So if you’re a company owner or manager and you want to prevent fraud, one of the most common areas you’ll find evidence of fraud is in fake payable invoices being paid from your company. So how do you discover those?

Well, the most common method of corporate fraud is fake payable invoices and this requires that somebody sets up a fake business entity to receive these checks. It’s usually employee activity, somebody in your company that knows how payables are being processed, and how checks are being written. So they have some knowledge of how to have those invoices presented to the company. It could be a client or vendor but it’s usually an employee. 

The first place to start is the addresses that are appearing on your invoices. Look to match them up with first of all employees, if an address on the invoice is the same as your employee HR file, that’s a red flag. Although, most employees who do this will have a separate address. 

Then you want to look at the addresses on your payables to see if are they going to a PO box. Are they going to a mailbox-type store or a UPS store? It doesn’t necessarily mean that it’s fraud because many small companies use these mail locations to receive their mail, but it’s a place to start. Also, audit your new vendors 60 days after they’ve been onboarded to make sure that they’re legitimate. 

Then take a look at the endorsements on the back of your checks. Are they being stamped as a company normally would or are they being hand signed? And maybe signed being over to someone else? Verify the EIN numbers or the tax ID numbers of your vendors to make sure they’re associated with the business and not a person. You can also take a look at the names that are on the checks with your secretary of state records to make sure these are legal entities, whether it’s a DBA and LLC or a corporation to make sure these are legitimate companies you’re writing your checks to.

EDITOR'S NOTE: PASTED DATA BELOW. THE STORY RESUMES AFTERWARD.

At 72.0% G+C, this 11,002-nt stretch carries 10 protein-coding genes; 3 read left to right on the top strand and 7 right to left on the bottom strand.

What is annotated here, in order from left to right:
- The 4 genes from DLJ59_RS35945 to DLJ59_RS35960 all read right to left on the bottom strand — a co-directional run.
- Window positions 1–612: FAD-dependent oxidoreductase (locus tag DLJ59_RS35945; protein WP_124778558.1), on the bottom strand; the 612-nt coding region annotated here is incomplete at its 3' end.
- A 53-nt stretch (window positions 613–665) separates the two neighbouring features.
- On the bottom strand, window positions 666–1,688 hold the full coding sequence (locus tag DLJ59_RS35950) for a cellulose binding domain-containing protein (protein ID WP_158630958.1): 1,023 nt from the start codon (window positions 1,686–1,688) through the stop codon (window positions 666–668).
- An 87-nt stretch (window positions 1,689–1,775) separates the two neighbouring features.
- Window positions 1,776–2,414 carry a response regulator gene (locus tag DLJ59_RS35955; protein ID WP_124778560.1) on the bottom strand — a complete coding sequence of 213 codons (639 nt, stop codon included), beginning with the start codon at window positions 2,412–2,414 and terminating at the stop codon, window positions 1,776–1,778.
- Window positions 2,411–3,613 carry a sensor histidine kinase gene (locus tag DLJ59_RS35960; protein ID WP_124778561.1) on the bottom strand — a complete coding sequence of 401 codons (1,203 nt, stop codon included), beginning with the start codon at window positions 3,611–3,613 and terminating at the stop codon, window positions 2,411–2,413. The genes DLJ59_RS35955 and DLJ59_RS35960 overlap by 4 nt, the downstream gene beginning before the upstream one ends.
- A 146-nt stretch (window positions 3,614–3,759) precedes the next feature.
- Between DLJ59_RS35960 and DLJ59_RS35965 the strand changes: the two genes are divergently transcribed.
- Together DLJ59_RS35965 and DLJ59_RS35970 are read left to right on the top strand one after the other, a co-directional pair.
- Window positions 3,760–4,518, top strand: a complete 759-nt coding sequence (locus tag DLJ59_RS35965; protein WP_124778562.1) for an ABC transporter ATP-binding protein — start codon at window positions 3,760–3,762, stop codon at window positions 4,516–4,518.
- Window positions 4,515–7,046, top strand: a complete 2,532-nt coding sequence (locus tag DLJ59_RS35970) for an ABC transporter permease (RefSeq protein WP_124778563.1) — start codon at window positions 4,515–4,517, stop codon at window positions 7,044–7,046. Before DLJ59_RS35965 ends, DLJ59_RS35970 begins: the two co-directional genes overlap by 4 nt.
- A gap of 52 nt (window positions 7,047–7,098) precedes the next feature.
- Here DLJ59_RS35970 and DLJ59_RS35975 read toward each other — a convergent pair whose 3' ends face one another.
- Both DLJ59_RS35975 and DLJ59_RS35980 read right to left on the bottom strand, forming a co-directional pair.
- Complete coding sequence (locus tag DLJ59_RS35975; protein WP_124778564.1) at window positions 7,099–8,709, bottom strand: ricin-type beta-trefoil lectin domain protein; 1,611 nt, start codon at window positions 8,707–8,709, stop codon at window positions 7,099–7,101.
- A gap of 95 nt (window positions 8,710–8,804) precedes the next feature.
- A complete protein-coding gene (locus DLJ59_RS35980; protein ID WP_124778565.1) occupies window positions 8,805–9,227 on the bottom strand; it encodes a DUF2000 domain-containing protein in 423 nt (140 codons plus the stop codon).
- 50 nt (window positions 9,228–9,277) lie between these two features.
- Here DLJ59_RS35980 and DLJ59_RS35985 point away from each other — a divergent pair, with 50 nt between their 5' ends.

These types of very basic audits will eliminate 80-90% of potential fraud from your company to have no money being diverted. We’ve seen examples where companies have lost hundreds of thousands of dollars over the years, sometimes over a million dollars because fake invoices are being presented. And the way that they’re being brought into your company matches the acceptable flow of incoming mail of invoices being approved by managers, to where that money freely goes out of your company that could be used for other more productive things.

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